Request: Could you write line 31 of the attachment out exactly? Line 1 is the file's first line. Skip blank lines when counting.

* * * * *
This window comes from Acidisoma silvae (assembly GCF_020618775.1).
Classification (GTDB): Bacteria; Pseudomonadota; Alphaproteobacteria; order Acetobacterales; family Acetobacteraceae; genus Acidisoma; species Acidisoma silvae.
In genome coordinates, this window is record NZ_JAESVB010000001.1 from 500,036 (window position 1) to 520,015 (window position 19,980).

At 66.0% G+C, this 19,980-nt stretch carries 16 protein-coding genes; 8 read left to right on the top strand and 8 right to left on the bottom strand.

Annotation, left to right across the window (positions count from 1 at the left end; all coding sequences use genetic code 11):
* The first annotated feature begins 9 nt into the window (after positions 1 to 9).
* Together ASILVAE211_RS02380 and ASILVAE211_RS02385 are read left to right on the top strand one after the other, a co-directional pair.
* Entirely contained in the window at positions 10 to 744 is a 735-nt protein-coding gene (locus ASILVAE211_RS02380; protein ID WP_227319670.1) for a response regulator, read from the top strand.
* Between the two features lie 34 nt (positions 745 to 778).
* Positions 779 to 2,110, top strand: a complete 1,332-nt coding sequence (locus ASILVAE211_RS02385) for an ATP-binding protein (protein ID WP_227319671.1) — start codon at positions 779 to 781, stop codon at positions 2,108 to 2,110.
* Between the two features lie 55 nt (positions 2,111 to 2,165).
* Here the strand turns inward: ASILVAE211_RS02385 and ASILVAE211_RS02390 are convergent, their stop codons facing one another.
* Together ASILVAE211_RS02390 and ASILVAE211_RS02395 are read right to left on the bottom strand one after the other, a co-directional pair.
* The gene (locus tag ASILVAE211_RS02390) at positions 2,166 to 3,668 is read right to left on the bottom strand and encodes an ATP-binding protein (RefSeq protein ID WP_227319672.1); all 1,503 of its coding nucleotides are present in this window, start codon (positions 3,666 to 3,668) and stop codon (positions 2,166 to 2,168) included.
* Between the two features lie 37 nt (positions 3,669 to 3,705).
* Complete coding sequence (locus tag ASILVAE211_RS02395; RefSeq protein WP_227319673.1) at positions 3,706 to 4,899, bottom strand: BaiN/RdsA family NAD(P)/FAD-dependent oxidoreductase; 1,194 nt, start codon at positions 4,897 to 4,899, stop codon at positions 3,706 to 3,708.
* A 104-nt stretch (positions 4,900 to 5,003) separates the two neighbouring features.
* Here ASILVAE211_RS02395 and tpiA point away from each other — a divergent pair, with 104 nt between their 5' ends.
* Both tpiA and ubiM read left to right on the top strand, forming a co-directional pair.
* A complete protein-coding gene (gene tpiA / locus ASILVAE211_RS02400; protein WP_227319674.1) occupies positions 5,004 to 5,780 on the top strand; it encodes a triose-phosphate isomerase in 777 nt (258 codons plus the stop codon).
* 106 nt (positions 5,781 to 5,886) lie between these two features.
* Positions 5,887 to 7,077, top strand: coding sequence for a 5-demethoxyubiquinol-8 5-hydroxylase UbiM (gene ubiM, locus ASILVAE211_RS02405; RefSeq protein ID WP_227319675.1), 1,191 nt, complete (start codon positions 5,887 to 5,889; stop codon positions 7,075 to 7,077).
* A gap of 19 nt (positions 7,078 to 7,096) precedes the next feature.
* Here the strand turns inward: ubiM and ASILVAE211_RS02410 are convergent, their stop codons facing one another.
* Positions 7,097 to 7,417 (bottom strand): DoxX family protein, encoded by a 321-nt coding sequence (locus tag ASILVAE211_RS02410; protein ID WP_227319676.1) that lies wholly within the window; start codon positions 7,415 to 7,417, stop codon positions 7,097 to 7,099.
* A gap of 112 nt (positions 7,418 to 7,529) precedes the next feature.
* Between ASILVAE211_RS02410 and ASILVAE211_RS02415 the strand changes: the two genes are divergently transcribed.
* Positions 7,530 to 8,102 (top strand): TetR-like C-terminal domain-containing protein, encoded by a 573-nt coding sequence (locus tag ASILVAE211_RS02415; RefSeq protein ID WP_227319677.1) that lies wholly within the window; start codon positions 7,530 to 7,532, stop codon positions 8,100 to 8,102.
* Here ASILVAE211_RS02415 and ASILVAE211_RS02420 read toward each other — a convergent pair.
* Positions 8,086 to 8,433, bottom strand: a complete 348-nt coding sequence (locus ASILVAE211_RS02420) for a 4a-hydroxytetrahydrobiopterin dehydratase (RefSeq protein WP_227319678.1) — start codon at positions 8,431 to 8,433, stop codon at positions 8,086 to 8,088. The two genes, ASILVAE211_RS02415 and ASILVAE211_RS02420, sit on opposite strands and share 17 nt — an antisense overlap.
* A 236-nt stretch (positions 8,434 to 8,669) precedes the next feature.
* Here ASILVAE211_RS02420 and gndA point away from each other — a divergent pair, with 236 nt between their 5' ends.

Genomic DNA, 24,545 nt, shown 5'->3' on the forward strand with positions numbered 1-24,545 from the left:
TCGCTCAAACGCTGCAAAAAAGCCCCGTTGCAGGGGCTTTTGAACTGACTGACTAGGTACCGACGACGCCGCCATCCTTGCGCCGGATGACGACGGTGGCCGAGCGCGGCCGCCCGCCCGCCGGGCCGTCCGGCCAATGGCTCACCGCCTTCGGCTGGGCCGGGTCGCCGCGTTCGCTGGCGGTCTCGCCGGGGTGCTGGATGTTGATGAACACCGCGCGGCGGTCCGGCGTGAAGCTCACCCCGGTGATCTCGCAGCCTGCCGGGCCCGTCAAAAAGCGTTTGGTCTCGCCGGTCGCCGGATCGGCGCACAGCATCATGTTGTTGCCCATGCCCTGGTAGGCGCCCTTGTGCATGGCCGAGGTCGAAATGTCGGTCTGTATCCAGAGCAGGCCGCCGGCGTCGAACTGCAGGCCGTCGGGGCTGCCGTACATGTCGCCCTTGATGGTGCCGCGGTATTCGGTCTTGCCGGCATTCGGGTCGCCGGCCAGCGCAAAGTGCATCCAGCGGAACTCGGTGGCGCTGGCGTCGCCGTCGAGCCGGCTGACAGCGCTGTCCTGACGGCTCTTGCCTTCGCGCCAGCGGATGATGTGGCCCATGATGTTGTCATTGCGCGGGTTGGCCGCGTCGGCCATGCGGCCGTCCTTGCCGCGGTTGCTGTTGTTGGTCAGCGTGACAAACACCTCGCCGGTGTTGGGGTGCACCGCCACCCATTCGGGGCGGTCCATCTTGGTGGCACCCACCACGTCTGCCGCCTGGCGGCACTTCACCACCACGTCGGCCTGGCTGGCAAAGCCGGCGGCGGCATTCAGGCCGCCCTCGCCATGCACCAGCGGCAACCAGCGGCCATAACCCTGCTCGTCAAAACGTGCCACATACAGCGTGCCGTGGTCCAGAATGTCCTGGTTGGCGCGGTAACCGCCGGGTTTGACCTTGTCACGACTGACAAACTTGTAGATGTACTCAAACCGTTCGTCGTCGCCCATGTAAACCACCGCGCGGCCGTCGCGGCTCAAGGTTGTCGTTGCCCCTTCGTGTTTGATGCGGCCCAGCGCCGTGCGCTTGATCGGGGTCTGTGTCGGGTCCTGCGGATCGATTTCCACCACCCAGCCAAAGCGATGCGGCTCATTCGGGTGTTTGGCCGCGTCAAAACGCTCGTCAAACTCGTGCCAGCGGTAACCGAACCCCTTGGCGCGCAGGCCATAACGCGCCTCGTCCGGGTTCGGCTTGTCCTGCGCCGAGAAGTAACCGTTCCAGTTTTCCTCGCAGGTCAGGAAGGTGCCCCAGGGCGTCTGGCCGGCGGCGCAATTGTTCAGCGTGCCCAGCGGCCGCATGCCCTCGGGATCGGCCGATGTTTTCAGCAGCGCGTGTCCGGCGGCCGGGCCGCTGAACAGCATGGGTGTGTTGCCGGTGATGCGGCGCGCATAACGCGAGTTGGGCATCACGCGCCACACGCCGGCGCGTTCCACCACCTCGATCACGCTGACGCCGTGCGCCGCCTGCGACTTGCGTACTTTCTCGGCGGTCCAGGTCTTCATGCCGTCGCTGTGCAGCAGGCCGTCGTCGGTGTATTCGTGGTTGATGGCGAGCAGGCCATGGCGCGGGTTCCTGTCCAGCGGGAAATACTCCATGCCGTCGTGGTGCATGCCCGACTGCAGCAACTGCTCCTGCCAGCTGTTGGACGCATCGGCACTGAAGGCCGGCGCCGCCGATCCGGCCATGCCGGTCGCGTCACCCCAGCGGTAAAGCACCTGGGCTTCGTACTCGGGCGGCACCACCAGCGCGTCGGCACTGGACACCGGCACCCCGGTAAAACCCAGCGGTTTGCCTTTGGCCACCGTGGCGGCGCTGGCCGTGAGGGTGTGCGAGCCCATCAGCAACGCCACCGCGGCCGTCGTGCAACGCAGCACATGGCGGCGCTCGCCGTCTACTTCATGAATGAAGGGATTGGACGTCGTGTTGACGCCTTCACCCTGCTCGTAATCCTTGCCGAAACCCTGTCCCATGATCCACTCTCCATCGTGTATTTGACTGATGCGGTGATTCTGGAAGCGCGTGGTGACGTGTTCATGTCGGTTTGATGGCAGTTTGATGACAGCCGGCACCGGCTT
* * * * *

* A 236-nt stretch (positions 8,434 to 8,669) precedes the next feature.